After dinner we headed over to the Well House. It was funny how giddy I felt even though I knew he was going to propose. It was just so cool having that moment together, isolated in the darkness and the mist of the rain and then hearing the clang of the bells in the bell tower as Pete got down on one knee and asked me to be his wife.

We attempted to take some pictures with our camera and we discovered that Pete cannot keep his eyes open and smile at the same time. We were hysterical as we viewed each pathetic failed picture. We settled on one that was slightly squinted and a nice smile for him. I look exactly the same in all of the pictures. However I was seeing stars at the very end of the dozen or so pictures we took! Gotta love the flash!

We wrapped up our magical trip with a walk around campus in the rain.

It was a truly magical night.


Kissing the Cow, Goat, Fish, Pig and Chicken Goodbye….Smooches

Today at dinner-time I will be officially vegan for two weeks! I’m really excited about this project! I will remain vegan through dinnertime on February 19, 2012. That is unless I decide to make a switch over to the other side.

I’ve been enjoying some animal products today. I had creamer in my coffee this morning with my homemade from scratch buttermilk pancakes made by Pete. However tonight once I have my first lentil soup meal I will be kissing animals goodbye for two weeks. I’m eager to see how I’ll feel from not having any animal byproducts or parts in ANY of my meals. I wonder if I’ll want to go back to my former ways. I wonder if I’ll ethically feel any different about eating animal or animal byproducts after this project as well. I’m sure my awareness will shift since I won’t be consuming any meat/fish etc. so that will be one less cow/chicken to go through a butchering process. Also by giving up animal byproducts it’ll be one less cow to milk, goat to make cheese from and chicken to pluck an egg from.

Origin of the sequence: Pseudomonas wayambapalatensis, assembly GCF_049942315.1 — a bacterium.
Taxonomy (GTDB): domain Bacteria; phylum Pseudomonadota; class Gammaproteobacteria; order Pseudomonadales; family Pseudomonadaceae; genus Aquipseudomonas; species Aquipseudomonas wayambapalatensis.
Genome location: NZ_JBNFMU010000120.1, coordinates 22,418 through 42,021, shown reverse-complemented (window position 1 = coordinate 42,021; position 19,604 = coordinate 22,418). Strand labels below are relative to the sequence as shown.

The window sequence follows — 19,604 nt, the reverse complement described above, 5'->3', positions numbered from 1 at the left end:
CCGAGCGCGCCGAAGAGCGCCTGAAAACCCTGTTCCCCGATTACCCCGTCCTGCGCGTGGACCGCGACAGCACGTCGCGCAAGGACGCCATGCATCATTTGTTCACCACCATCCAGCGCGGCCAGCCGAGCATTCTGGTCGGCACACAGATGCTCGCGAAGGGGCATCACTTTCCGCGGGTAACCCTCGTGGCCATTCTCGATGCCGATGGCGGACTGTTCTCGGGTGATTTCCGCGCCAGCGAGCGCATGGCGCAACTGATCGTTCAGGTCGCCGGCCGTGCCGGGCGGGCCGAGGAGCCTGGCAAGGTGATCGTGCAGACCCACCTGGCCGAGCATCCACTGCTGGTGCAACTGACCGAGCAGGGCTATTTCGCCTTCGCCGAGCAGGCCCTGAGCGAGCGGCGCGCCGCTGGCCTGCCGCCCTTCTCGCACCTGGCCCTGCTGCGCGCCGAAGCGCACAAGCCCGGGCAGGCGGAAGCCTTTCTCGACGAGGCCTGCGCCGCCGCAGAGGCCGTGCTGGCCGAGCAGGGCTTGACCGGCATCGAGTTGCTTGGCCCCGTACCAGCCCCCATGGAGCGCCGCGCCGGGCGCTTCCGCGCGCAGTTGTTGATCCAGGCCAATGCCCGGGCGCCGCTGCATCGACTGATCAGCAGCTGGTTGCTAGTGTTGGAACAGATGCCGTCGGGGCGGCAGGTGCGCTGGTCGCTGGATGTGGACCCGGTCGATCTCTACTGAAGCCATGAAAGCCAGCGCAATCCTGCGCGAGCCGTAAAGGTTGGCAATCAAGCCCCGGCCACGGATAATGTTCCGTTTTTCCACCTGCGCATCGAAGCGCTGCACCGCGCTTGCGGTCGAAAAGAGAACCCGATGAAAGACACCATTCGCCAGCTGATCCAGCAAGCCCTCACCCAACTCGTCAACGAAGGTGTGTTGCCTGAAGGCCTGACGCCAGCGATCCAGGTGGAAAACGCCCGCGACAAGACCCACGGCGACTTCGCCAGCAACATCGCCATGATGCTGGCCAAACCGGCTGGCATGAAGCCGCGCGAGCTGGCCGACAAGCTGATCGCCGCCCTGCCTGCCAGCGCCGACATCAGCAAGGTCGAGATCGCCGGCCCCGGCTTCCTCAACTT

I think the hardest thing is going to be if I decide to go out to eat somewhere. How will I know what the ingredients are in a meal without asking. So if you want to go out to eat with me during my vegan project then we will have to go to a vegan restaurant. I’ve been wanting to try one of those out anyways! Maybe the woman who proclaimed to be my vegan buddy during this project will ask me out for a lady date to a vegan restaurant. Seriously though how do you go to a restaurant, ask for something not to be cooked in butter and know that they’re not going to betray you? You really don’t.

Animal byproducts seem to pop up everywhere which is something I discovered while I was shopping. What’s worse is that there aren’t vegan alternatives readily available in the places I go everyday. For instance, I go to Starbucks at the Radisson in Merrillville at lunch. I order a regular cup of coffee with room for some cream. I don’t like the bitterness of black coffee yet so I always put in a creamer of some kind. They don’t have soy creamer sitting out at the coffee dressing station. They do have half and half and non-fat milk. Neither of those are going to work for me. I don’t put additional sugar in my coffee (since what’s in the flavored creamers is plenty) so I guess it’s either going to be drink black coffee for two weeks or ask if they will put in some soy milk in my coffee for me. I’ve tried vanilla flavored soy milk in my coffee before and I’m not a fan. I do like the coconut flavored creamers I bought for coffee so maybe I could bring one of those with me in a cooler! I could be sneaky. Or I could save myself money and change my habits and try going without coffee for two weeks at Starbucks. Hmmm…haven’t decided what I’ll do. I do recommend the Radisson for lunch though. I love listening to the waterfall at the pool, the music they have playing and that wonderful chaise lounge with pillows on it to relax on! I love going there and relaxing with a cup of coffee.